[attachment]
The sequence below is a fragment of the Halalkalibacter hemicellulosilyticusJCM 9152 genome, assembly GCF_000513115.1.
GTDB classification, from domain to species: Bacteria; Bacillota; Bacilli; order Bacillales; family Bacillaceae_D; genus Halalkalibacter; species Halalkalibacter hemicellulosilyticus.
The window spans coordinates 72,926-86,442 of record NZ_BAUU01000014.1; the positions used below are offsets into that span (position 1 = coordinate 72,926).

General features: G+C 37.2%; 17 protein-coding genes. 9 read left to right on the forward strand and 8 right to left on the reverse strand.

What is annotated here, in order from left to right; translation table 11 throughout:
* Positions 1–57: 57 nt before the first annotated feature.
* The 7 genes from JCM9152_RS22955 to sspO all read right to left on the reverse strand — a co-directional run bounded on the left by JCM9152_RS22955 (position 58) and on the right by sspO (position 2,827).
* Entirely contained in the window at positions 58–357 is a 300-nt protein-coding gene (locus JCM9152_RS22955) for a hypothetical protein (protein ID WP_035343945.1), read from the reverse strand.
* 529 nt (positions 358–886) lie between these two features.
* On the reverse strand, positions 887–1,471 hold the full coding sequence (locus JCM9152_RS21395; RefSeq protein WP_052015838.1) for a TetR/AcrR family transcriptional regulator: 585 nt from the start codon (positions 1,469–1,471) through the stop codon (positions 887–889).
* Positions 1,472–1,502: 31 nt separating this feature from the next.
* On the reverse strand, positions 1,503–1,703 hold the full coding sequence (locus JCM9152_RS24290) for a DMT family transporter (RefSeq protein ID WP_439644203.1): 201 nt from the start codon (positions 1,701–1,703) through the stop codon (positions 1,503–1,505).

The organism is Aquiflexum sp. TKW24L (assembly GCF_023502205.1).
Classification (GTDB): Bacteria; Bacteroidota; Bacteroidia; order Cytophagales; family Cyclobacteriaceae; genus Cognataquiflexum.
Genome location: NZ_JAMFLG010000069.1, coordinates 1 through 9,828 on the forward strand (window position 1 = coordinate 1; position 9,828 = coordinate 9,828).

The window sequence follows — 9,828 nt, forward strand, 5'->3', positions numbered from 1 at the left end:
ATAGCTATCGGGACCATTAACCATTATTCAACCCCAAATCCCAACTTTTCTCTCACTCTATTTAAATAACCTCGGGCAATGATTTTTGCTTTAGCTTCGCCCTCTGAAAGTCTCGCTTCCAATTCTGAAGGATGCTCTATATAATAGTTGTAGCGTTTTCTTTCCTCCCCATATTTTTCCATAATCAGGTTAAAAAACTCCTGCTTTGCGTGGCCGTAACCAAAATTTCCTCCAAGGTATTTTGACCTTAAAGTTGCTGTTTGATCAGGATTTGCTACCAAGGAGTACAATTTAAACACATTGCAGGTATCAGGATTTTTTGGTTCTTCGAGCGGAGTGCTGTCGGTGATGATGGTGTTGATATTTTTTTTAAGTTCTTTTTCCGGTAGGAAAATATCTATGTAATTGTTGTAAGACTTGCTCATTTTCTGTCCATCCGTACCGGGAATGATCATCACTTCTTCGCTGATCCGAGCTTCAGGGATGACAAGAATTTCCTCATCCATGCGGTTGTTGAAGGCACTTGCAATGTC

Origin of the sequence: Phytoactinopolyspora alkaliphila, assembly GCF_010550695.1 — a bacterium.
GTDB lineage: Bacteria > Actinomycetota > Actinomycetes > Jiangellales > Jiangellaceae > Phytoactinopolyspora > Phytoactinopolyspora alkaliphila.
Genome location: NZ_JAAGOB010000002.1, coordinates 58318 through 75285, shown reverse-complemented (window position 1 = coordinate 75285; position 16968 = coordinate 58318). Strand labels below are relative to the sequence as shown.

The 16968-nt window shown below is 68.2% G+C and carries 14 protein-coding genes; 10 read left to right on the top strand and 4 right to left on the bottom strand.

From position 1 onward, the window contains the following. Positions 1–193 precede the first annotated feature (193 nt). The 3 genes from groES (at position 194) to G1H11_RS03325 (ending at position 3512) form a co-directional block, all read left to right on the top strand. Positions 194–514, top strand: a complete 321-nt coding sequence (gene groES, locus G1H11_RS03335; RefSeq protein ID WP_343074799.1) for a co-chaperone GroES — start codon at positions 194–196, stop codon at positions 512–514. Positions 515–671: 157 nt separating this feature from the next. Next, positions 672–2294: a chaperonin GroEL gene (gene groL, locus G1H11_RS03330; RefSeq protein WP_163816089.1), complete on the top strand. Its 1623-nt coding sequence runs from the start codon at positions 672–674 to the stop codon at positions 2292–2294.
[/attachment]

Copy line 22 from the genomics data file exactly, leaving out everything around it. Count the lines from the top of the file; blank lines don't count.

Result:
From position 1 onward, the window contains the following. Positions 1–193 precede the first annotated feature (193 nt). The 3 genes from groES (at position 194) to G1H11_RS03325 (ending at position 3512) form a co-directional block, all read left to right on the top strand. Positions 194–514, top strand: a complete 321-nt coding sequence (gene groES, locus G1H11_RS03335; RefSeq protein ID WP_343074799.1) for a co-chaperone GroES — start codon at positions 194–196, stop codon at positions 512–514. Positions 515–671: 157 nt separating this feature from the next. Next, positions 672–2294: a chaperonin GroEL gene (gene groL, locus G1H11_RS03330; RefSeq protein WP_163816089.1), complete on the top strand. Its 1623-nt coding sequence runs from the start codon at positions 672–674 to the stop codon at positions 2292–2294.